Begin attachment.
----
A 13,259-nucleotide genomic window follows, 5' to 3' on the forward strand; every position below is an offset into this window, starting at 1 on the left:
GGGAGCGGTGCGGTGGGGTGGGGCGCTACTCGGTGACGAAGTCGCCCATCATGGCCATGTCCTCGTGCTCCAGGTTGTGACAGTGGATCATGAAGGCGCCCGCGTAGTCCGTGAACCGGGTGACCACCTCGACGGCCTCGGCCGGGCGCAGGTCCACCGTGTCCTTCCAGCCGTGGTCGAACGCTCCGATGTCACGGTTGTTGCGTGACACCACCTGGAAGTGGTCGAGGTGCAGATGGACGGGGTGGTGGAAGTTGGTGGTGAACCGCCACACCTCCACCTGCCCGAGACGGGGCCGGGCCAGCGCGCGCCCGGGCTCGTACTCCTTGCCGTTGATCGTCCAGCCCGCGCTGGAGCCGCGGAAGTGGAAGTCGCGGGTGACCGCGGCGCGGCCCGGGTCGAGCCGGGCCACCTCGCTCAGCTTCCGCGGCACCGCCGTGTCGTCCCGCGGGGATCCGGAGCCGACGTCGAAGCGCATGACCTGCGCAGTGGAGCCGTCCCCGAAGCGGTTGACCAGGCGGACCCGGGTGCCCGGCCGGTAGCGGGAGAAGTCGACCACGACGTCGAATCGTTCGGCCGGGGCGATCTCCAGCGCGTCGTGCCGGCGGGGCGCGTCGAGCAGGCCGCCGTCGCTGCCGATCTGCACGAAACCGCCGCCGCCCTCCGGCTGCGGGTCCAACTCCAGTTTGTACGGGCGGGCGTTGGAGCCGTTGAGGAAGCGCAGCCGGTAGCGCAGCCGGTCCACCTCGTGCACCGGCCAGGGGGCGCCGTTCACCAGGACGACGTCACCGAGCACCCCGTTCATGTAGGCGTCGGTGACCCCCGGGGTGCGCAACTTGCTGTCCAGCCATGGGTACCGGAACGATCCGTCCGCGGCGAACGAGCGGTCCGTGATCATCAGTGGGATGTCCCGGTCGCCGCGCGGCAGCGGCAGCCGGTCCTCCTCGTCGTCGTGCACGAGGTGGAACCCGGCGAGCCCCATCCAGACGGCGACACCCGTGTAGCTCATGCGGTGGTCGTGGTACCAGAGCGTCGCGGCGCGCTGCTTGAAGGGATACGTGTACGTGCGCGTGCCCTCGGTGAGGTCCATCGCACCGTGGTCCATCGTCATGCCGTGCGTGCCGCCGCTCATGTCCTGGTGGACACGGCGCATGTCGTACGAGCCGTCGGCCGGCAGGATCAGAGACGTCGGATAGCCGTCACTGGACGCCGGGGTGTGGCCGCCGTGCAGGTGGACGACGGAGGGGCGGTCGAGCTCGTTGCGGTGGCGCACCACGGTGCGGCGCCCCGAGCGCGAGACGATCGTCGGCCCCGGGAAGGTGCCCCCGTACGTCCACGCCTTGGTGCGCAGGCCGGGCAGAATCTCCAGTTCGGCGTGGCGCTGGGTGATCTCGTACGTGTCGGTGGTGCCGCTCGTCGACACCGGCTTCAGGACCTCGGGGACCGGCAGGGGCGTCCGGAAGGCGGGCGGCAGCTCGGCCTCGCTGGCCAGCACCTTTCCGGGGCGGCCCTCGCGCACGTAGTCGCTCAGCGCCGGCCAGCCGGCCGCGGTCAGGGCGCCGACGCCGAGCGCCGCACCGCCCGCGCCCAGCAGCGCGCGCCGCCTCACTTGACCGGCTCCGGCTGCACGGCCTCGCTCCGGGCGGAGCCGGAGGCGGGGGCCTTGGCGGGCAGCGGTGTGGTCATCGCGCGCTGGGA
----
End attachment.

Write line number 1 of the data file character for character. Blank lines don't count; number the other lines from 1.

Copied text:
A 13,259-nucleotide genomic window follows, 5' to 3' on the forward strand; every position below is an offset into this window, starting at 1 on the left: